More than seven of every 10 commercial drivers admits to reading a text while driving.

More than seven of every 10 commercial drivers admits to reading a text while driving.

Graphic courtesy of UFG Insurance.

More than 90% of commercial drivers believe that reading a text while behind the wheel of their company vehicle is considered distracted driving, yet nearly half of those drivers say they have done it.

The data comes from UFG Insurance who recently expanded its distracted driving awareness campaign, including content specifically about and targeted to commercial fleets.

UFG's "Worth It" program, which launched in 2017, has set a mission to provide companies with resources to spread the message that distracted driving is dangerous and needs to be stopped.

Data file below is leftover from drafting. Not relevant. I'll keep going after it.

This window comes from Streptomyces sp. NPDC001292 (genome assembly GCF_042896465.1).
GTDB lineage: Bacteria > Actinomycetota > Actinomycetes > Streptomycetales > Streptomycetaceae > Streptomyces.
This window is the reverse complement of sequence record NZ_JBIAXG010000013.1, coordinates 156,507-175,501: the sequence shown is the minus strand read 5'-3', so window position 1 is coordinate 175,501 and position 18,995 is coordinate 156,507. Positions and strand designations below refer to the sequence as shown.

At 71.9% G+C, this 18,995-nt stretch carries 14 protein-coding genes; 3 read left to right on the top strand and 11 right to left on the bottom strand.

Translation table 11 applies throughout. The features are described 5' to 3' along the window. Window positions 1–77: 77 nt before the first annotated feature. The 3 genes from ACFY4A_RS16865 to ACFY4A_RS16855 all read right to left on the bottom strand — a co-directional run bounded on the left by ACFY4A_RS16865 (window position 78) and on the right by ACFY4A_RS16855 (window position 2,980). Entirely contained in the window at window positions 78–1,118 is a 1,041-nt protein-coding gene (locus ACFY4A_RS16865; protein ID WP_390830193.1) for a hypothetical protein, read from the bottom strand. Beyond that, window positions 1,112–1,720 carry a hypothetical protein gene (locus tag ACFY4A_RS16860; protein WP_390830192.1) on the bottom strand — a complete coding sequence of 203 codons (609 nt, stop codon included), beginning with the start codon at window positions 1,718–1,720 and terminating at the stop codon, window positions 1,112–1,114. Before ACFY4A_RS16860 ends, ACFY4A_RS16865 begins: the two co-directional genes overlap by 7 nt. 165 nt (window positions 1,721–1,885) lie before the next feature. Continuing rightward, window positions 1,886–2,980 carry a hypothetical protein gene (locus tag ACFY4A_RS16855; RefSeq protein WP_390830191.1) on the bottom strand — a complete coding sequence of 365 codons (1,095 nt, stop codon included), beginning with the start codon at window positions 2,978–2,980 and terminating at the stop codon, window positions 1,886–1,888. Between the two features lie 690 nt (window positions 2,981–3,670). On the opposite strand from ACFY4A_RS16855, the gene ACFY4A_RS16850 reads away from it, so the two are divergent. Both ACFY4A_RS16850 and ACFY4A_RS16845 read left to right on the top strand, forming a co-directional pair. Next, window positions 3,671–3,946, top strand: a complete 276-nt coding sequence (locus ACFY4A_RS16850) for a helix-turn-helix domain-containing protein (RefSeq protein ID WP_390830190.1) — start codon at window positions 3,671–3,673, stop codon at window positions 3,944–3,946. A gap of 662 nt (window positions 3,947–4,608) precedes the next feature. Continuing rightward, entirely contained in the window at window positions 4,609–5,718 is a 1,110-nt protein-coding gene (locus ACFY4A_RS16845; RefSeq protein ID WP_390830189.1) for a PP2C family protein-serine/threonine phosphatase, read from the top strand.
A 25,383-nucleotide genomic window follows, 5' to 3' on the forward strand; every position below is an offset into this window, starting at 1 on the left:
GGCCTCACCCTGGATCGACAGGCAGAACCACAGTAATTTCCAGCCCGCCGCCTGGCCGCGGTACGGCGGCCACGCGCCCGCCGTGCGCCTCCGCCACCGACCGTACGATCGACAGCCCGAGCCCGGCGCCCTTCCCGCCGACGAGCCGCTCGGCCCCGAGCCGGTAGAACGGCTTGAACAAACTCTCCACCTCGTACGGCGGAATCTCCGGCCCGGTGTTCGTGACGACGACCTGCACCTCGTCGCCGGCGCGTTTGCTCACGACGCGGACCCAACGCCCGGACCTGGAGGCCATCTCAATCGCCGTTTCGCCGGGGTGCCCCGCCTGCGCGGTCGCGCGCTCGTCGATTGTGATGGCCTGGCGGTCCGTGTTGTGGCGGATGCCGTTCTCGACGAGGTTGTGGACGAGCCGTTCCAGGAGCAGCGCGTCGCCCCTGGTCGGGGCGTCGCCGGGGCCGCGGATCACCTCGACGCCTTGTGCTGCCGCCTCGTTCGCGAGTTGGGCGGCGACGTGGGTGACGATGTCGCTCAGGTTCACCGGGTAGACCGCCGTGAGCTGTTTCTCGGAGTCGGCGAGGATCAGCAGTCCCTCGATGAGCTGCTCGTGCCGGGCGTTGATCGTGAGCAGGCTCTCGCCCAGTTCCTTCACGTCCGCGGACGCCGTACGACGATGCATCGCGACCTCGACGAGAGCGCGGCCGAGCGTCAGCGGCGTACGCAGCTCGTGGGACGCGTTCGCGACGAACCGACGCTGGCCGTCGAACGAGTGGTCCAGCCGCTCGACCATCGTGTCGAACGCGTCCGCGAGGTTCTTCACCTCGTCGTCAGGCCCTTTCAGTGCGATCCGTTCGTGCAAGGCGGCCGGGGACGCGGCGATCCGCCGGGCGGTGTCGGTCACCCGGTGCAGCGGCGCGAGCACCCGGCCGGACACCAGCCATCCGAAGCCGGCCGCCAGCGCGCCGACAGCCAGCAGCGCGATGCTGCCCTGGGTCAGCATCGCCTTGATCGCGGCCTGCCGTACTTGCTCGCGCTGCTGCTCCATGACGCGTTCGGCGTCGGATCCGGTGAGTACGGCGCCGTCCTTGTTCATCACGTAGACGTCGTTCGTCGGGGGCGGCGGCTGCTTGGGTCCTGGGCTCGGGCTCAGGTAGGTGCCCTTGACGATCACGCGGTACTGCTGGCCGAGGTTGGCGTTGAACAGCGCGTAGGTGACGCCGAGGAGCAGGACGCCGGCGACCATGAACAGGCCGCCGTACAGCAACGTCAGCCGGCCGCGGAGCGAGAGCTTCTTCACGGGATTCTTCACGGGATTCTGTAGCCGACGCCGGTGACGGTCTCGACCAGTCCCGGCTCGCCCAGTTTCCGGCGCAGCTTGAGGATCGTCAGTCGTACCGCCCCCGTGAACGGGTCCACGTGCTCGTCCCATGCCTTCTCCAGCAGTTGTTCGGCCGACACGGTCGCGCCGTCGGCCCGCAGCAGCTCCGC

The content that covers commercial fleets — including posters and presentations — is drawn from proprietary research conducted by UFG and points to some disturbing trends among commercial drivers.

Key among the findings is that 72% of commercial drivers surveyed acknowledged that their distracted driving could cause a collision.

Four in 10 (39%) said they have sent text messages while operating their vehicle, and 47% said they've read a text. Calls are another problems. Six in ten have talked on a handheld phone while driving.

Moreover, nine in ten fleet drivers say they have engaged in other forms of distracted behaviors including talking to a passenger, listening to music, changing the station on the radio, or adjusting remote controls while driving.

On the upside, the UFG survey found that commercial drivers are four times more likely than general drivers to use an app designed to prevent distracted driving.

Originally posted on Automotive Fleet

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